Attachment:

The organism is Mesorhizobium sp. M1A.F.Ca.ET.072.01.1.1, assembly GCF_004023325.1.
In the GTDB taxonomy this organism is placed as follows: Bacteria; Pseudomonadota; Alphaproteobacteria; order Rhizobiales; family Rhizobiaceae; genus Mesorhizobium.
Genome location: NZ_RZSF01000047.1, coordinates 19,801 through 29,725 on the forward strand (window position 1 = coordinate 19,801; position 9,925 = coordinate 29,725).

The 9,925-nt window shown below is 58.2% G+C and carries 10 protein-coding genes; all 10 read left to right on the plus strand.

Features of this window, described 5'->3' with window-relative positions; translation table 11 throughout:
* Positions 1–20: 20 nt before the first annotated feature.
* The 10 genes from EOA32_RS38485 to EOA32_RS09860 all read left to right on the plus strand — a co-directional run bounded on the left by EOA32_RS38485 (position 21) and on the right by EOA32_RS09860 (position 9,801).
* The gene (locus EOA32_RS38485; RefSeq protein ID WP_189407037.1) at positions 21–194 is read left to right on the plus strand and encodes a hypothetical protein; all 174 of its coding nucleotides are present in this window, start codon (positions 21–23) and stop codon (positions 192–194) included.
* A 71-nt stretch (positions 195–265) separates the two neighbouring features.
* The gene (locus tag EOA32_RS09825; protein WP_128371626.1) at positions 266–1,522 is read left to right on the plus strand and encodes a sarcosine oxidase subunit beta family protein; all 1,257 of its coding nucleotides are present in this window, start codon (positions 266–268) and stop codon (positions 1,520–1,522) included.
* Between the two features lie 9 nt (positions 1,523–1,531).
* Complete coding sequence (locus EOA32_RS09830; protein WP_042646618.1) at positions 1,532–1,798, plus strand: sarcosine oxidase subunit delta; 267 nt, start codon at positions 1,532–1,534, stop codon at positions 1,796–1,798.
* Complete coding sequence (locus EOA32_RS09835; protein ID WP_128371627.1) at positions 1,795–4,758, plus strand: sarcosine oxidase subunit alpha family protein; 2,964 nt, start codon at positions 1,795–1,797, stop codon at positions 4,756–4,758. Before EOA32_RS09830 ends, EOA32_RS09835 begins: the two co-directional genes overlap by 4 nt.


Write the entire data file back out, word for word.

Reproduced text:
The organism is Mesorhizobium sp. M1A.F.Ca.ET.072.01.1.1, assembly GCF_004023325.1.
In the GTDB taxonomy this organism is placed as follows: Bacteria; Pseudomonadota; Alphaproteobacteria; order Rhizobiales; family Rhizobiaceae; genus Mesorhizobium.
Genome location: NZ_RZSF01000047.1, coordinates 19,801 through 29,725 on the forward strand (window position 1 = coordinate 19,801; position 9,925 = coordinate 29,725).

The 9,925-nt window shown below is 58.2% G+C and carries 10 protein-coding genes; all 10 read left to right on the plus strand.

Features of this window, described 5'->3' with window-relative positions; translation table 11 throughout:
* Positions 1–20: 20 nt before the first annotated feature.
* The 10 genes from EOA32_RS38485 to EOA32_RS09860 all read left to right on the plus strand — a co-directional run bounded on the left by EOA32_RS38485 (position 21) and on the right by EOA32_RS09860 (position 9,801).
* The gene (locus EOA32_RS38485; RefSeq protein ID WP_189407037.1) at positions 21–194 is read left to right on the plus strand and encodes a hypothetical protein; all 174 of its coding nucleotides are present in this window, start codon (positions 21–23) and stop codon (positions 192–194) included.
* A 71-nt stretch (positions 195–265) separates the two neighbouring features.
* The gene (locus tag EOA32_RS09825; protein WP_128371626.1) at positions 266–1,522 is read left to right on the plus strand and encodes a sarcosine oxidase subunit beta family protein; all 1,257 of its coding nucleotides are present in this window, start codon (positions 266–268) and stop codon (positions 1,520–1,522) included.
* Between the two features lie 9 nt (positions 1,523–1,531).
* Complete coding sequence (locus EOA32_RS09830; protein WP_042646618.1) at positions 1,532–1,798, plus strand: sarcosine oxidase subunit delta; 267 nt, start codon at positions 1,532–1,534, stop codon at positions 1,796–1,798.
* Complete coding sequence (locus EOA32_RS09835; protein ID WP_128371627.1) at positions 1,795–4,758, plus strand: sarcosine oxidase subunit alpha family protein; 2,964 nt, start codon at positions 1,795–1,797, stop codon at positions 4,756–4,758. Before EOA32_RS09830 ends, EOA32_RS09835 begins: the two co-directional genes overlap by 4 nt.